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- Mozart, Wolfgang Amadeus (1575)
- Bach, Johann Sebastian (1117)
- Handel, George Frideric (527)
- Haydn, Franz Joseph (350)
- Telemann, Georg Philipp (267)
- Schutz, Heinrich (266)
- Schubert, Franz (257)
- Marx, Karl (175)
- Beethoven, Ludwig van (165)
- Distler, Hugo (147)
- Mendelssohn, Felix Bartholdy (139)
- Buxtehude, Dietrich (106)
- Pepping, Ernst (96)
- Bialas, Gunter (94)
- Reda, Siegfried (93)
- Kelterborn, Rudolf (68)
- Berlioz, Hector (66)
- Dvorak, Antonin (61)
- Krenek, Ernst (58)
- Burkhard, Willy (54)
- Chor-Archiv (160)
- Musica Sacra Nova (53)
- Werkreihe fur Blaser und Sanger (36)
- Spielraume (28)
- Baerenreiter Werkeinfuhrungen (25)
- Internationales Quellenlexikon der Musik (RISM) (21)
- Baerenreiter Blasmusik (20)
- Neue Hausmusik (17)
- Baerenreiter-Chorreihe (12)
- Concerto vocale (11)
- Frutti Musicali (9)
- 2012 Midwest Clinic Performance Pieces (7)
- Mein Instrument (7)
- Opera Omnia (5)
- Mozart-Jahrbuch (5)
- Contemporary Music for Saxophone (5)
- Baerenreiter's Sassmannshaus (4)
- Sinfonische Orgel (3)
- Organova (3)
- Der Chorsinger (3)
Founded in Germany in 1923, Baerenreiter is one of the largest publishers of classical music, encompassing not only concert repertoire but also educational music, contemporary music, and scholarly works about music. From the beginning, Baerenreiter has worked to preserve the heritage of much of the world's greatest music.
A shining example of Baerenreiter's contributions to music is its Beethoven symphony editions. Though it may surprise musicians, many modern orchestras play Beethoven's symphonies from sheet music containing mistakes handed down from Beethoven's time. Baerenreiter's goal has always been to provide sheet music that reflects the closest possible understanding of the composer's intentions, i.e. to produce an "Urtext", or definitive score. To do so, the editor has to delve into archives to extract the Urtext from a myriad of sources. In the case of the Ninth Symphony, this was a tedious and nerve-wracking process. Some twenty sources have survived: manuscripts, handwritten copies, master copies for the engraving, first editions, and separate instrumental parts. Jonathan Del Mar, the editor of Baerenreiter's Beethoven Edition, scrutinized each of them firsthand. The result of his painstaking work is a score that allows conductors to retrace every single note in the piece. Though this does not mean a completely new symphony, many passages will capture the listeners' attention.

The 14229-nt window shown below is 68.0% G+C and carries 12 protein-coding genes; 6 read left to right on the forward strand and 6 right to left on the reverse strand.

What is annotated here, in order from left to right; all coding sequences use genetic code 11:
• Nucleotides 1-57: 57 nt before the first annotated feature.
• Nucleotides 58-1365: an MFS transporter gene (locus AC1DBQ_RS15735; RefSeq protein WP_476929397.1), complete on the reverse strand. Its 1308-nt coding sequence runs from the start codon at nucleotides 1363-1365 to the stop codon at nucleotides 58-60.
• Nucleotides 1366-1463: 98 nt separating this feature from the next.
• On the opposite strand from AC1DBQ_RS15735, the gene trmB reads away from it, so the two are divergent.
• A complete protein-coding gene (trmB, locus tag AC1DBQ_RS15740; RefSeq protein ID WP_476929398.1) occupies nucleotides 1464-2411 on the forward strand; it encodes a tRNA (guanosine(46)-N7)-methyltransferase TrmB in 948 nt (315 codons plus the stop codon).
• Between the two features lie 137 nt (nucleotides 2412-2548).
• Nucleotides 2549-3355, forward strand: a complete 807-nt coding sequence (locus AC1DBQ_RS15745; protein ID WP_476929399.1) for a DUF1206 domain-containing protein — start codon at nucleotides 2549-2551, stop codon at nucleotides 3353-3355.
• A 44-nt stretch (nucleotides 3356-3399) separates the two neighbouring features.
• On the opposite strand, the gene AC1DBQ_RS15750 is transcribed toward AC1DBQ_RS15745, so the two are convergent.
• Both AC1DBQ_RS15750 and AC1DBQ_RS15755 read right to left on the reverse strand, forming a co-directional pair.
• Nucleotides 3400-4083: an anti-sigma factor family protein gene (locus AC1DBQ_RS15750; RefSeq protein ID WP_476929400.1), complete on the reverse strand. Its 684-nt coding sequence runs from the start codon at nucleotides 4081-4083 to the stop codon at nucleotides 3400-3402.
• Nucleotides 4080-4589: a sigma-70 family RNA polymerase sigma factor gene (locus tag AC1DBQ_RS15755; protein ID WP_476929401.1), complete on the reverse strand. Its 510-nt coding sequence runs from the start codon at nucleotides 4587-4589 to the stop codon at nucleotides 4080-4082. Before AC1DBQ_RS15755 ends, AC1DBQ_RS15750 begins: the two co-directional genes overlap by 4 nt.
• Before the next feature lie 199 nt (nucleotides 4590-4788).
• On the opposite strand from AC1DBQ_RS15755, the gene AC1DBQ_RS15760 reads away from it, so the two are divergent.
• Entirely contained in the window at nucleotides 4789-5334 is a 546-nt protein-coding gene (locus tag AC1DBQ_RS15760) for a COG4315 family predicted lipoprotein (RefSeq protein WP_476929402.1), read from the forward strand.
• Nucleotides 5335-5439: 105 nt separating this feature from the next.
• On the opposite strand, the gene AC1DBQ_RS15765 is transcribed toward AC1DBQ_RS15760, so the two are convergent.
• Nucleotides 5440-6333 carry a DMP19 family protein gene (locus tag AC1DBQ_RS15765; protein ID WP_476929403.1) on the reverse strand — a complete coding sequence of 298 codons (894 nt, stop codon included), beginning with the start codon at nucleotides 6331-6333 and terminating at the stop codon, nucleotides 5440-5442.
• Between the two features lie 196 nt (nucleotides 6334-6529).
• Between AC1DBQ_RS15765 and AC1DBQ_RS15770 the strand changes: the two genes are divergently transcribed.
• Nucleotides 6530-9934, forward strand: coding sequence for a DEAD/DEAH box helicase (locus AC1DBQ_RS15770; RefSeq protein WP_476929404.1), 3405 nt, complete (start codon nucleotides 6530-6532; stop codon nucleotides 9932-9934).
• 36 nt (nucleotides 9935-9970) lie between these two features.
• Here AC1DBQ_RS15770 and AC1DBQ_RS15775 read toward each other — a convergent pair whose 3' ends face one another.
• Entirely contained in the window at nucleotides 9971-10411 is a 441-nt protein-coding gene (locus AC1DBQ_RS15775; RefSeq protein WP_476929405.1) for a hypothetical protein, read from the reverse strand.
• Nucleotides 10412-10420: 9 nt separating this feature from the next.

In addition to its contributions to the Great Masters, Baerenreiter maintains a unfaltering commitment to contemporary music. Hugo Distler, Ernst Krenek and Gunter Bialas had their music published by Baerenreiter, and highly gifted composers such as Manfred Trojahn and Matthias Pintscher have also been signed.
About Baerenreiter Urtext
To make the scholarly accomplishments of the New Complete Editions accessible to all musicians, Baerenreiter publishes a comprehensive range of Practical Urtext Editions. The musical text of the Practical Urtext Editions is identical to the corresponding New Complete Editions.
The word Urtext means original text. For Baerenreiter, Urtext means that all relevant sources autographs, original performance parts, and even the composer's sketches that shed light on the development of a particular work have been meticulously studied and considered.
The range of Baerenreiter Practical Urtext Editions includes full scores, study scores, vocal scores, orchestral performance material, choir music, lieder and chamber music. The works are superbly presented and provide the musician the opportunity to understand and play the music as it was intended to be.